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Comparison of method related reference intervals for thyroid hormones: studies from a prospective reference population

About all I can say about this is, what does "urgent" mean? Certainly hasn't happened in the many decades since diogenes did his test development. Yet every company and researcher involved has had the opportunity to at least try to go in the direction of standardisation.

O - and has anyone ever seen guidelines that properly refer to lab reference ranges rather than either the authors' own lab or some theoretical standardised ranges?

Ann Clin Biochem. 2017 Jan 1:4563217691549. doi: 10.1177/0004563217691549. [Epub ahead of print]

ANNALS EXPRESS: Comparison of method related reference intervals for thyroid hormones: studies from a prospective reference population and a literature review.

Barth JH1, Luvai A2, Jassam N3, Mbagaya W4, Kilpatrick ES5, Narayanan D2, Spoors S6.

Author information

1Leeds General Infirmary.

2Hull Royal Infirmary.

3Leeds Teaching Hospital Trust.

4Leeds Teaching Hospitals NHS Trust.

5Sidra Medical and Research Center.

6Doncaster and Bassetlaw Hospitals NHS Foundation Trust.


Introduction Reference intervals are dependent on the reference population, the analytical methods and the way the data is handled statistically. Individual method related differences have been studied but the comparative differences in reference intervals have not.


We studied a reference population of healthy adult subjects and measured free thyroxine and TSH by the four most commonly used analytical platforms used in the UK. Subjects were excluded if they were >65 years or had positive thyroid peroxidase antibodies. We also performed a systematic literature review of thyroid hormone reference interval studies in non-pregnant adults.

Results 303 subjects were recruited and 42 excluded. The central 95th centile values for TSH (miu/L) were Abbott Architect (0.51-3.67); Beckman Unicel DxI 0.57-3.60); Roche Cobas (0.60-4.31) and Siemens Advia Centaur XP (0.63-4.29). The 95th centile values values for thyroxine (pmol/L) were Abbott Architect (10.6-15.5); Beckman Unicel DxI (7.9-13.0); Roche Cobas (12.5-19.6) and Siemens Advia Centaur XP (11.8-19.0). We identified 55 papers describing thyroid reference intervals in male and non-pregnant female adults. The values for upper and lower reference intervals by manufacturer varied but were not significantly different for TSH but were for thyroxine.

Discussion Our study demonstrates clearly that there are marked variations in the reference intervals for thyroid hormones between analytical platforms. There is an urgent need for standardisation of thyroid hormone assays to permit transferability of results. Until then, guidelines will need to reflect this method related difference.

PMID: 28081637

DOI: 10.1177/0004563217691549

5 Replies

They have hypothyroid people in their ranges!

Most US labs have changed upper TSH reference interval to 2.5-3.0, down from 4.5-5.0, as they realized the people above 2.5 were hypothyroid....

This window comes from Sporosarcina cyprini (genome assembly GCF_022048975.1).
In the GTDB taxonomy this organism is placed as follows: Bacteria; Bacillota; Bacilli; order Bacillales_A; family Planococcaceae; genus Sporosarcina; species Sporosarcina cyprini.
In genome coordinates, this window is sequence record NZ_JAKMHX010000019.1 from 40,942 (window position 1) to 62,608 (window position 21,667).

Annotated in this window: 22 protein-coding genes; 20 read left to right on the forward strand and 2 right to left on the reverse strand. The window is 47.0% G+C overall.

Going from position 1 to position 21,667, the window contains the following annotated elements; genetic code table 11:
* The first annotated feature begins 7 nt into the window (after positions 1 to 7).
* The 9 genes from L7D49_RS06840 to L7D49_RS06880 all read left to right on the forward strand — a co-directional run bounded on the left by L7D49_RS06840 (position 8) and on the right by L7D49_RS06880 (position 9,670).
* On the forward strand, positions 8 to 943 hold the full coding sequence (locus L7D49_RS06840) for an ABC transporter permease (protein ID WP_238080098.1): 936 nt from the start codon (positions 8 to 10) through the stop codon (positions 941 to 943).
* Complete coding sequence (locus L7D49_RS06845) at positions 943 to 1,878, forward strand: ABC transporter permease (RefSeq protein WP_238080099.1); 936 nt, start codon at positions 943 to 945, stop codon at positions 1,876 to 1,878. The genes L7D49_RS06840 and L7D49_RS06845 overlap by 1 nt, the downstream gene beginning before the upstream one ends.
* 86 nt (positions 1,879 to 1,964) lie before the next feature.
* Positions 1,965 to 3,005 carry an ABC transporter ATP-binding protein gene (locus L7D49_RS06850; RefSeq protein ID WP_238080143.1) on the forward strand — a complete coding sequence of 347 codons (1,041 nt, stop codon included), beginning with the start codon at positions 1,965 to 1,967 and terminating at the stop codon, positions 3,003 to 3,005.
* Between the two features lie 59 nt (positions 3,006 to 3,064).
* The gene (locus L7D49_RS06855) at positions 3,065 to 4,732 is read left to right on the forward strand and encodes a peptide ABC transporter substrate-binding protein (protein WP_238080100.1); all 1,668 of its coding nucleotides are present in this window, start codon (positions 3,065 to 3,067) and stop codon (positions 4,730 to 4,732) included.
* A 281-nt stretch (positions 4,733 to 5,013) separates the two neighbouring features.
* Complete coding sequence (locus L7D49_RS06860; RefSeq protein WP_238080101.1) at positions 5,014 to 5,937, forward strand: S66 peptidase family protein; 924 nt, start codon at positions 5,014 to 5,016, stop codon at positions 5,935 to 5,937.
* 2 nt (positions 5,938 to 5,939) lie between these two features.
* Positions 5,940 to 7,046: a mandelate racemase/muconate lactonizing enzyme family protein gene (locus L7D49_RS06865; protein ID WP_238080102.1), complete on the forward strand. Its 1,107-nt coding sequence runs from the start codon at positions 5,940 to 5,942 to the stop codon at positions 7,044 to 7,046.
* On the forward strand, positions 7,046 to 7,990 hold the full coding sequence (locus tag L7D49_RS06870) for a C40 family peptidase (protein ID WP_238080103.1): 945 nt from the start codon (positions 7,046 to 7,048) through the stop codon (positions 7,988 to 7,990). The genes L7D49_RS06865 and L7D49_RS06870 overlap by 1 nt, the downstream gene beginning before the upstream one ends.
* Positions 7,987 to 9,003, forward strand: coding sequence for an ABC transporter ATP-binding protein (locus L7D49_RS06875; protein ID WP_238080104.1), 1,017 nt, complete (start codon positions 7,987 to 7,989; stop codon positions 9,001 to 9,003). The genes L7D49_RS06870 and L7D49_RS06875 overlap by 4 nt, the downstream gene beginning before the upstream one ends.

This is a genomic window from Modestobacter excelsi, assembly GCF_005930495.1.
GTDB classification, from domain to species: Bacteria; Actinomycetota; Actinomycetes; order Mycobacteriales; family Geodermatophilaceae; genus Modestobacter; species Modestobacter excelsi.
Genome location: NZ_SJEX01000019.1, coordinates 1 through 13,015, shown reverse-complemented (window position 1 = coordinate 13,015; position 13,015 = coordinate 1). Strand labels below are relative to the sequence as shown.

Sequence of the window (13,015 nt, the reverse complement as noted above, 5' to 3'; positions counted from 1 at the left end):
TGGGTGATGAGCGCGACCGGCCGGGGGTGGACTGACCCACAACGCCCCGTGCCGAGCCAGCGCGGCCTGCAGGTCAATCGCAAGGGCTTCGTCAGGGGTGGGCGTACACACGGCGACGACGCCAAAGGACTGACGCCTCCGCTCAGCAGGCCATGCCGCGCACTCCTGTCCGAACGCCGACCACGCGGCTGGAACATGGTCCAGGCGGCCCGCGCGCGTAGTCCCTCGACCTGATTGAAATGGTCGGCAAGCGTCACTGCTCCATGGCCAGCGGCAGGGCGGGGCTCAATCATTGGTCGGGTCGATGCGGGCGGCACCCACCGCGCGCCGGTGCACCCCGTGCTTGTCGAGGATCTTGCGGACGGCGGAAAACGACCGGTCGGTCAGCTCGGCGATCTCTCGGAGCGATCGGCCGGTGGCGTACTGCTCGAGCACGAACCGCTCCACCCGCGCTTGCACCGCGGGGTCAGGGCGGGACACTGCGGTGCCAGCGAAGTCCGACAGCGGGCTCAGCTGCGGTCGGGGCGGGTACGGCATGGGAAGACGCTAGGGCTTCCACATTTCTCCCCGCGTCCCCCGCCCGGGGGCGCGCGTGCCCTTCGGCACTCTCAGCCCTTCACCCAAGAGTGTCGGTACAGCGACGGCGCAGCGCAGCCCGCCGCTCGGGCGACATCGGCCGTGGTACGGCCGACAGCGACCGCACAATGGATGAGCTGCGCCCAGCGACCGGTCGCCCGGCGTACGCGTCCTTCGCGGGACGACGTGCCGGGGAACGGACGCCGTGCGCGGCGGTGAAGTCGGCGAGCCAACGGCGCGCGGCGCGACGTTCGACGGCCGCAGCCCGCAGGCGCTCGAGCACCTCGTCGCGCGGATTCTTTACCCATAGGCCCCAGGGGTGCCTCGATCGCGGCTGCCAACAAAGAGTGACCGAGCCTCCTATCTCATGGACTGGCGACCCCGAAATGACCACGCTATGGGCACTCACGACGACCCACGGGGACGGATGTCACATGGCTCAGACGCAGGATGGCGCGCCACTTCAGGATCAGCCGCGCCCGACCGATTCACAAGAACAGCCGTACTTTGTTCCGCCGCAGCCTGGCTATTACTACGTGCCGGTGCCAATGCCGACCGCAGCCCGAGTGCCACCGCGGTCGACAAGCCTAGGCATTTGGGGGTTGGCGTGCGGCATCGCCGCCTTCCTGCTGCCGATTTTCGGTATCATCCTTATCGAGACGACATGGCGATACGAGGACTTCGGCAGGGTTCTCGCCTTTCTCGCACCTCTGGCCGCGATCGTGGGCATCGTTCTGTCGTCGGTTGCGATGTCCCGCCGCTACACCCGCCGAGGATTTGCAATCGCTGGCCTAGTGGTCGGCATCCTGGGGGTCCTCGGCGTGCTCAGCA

Wow! Well whatever next! AND do you know that these four methods are decidedly not the best that could be used. Why? because the work to validate the methods has been superficially done. It's not enough just to look at a few hypos, hypers, euthyroids and pregnant samples. Nor to publish precision data - it's ACCURACY of measurement in all situations, however challenging, that counts, that is whether the number you get is the right one. In our pioneering studies developing FT4 and FT3 tests we examined EVERY category of challenging patient we could think of (common or rare), published not only the results but also the technical steps to produce and validate the assays for all to see. It has never been done by others since to that degree of concentration. What are the best? Elecsys and Vitros ECi for FT4 and FT3. But the managements there do not blow their trumpet on this as they ought, it isn't fashionable to bother about thyroid parameter measurements because "it's old hat". To me it's remarkable that after 36 years since the invention of convenient tests, papers like this can still be published.


I rather expected a response like that! Thank you so much.


I do not want a TSH that lies somewhere, anywhere within ANY range, especially one that is certain to include people who have undiagnosed hypo- or hyperthyroidism.

I want my TSH to be the same as Usain Bolt, Moh Farrah or any other Athletics Olympic Gold Medal winner (excluding any Russians, of course!)


The central 95th centile values for TSH (miu/L) were Abbott Architect (0.51-3.67); Beckman Unicel DxI 0.57-3.60)

As far as I recall, I have never seen an upper limit for a TSH reference range in the UK which was as low as these two. What does the NHS do when the top of the range is this low? Decide that would mean they have to treat too many people so they bump it up to something they consider more acceptable economically?


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